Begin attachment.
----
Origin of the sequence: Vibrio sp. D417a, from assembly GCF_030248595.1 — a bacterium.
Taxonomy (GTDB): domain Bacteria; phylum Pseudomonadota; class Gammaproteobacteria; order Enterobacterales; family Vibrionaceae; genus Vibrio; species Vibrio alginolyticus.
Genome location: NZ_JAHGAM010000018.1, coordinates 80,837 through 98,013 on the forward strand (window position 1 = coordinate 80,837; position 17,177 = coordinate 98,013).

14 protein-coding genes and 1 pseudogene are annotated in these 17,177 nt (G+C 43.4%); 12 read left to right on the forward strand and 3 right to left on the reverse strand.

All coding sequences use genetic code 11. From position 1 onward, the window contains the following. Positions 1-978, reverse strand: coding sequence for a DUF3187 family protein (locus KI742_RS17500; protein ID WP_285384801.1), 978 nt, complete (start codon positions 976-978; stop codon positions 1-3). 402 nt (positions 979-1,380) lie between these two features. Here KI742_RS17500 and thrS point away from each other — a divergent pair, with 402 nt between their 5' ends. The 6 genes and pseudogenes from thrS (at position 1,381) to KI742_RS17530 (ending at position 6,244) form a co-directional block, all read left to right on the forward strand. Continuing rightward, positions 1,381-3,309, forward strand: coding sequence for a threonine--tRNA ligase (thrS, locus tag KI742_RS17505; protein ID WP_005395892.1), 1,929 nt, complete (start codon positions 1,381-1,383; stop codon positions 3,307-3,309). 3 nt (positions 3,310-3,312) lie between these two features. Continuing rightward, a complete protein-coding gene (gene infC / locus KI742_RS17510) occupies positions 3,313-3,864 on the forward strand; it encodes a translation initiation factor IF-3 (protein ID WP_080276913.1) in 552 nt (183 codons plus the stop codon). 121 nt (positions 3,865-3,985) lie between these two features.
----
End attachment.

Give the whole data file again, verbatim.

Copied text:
Origin of the sequence: Vibrio sp. D417a, from assembly GCF_030248595.1 — a bacterium.
Taxonomy (GTDB): domain Bacteria; phylum Pseudomonadota; class Gammaproteobacteria; order Enterobacterales; family Vibrionaceae; genus Vibrio; species Vibrio alginolyticus.
Genome location: NZ_JAHGAM010000018.1, coordinates 80,837 through 98,013 on the forward strand (window position 1 = coordinate 80,837; position 17,177 = coordinate 98,013).

14 protein-coding genes and 1 pseudogene are annotated in these 17,177 nt (G+C 43.4%); 12 read left to right on the forward strand and 3 right to left on the reverse strand.

All coding sequences use genetic code 11. From position 1 onward, the window contains the following. Positions 1-978, reverse strand: coding sequence for a DUF3187 family protein (locus KI742_RS17500; protein ID WP_285384801.1), 978 nt, complete (start codon positions 976-978; stop codon positions 1-3). 402 nt (positions 979-1,380) lie between these two features. Here KI742_RS17500 and thrS point away from each other — a divergent pair, with 402 nt between their 5' ends. The 6 genes and pseudogenes from thrS (at position 1,381) to KI742_RS17530 (ending at position 6,244) form a co-directional block, all read left to right on the forward strand. Continuing rightward, positions 1,381-3,309, forward strand: coding sequence for a threonine--tRNA ligase (thrS, locus tag KI742_RS17505; protein ID WP_005395892.1), 1,929 nt, complete (start codon positions 1,381-1,383; stop codon positions 3,307-3,309). 3 nt (positions 3,310-3,312) lie between these two features. Continuing rightward, a complete protein-coding gene (gene infC / locus KI742_RS17510) occupies positions 3,313-3,864 on the forward strand; it encodes a translation initiation factor IF-3 (protein ID WP_080276913.1) in 552 nt (183 codons plus the stop codon). 121 nt (positions 3,865-3,985) lie between these two features.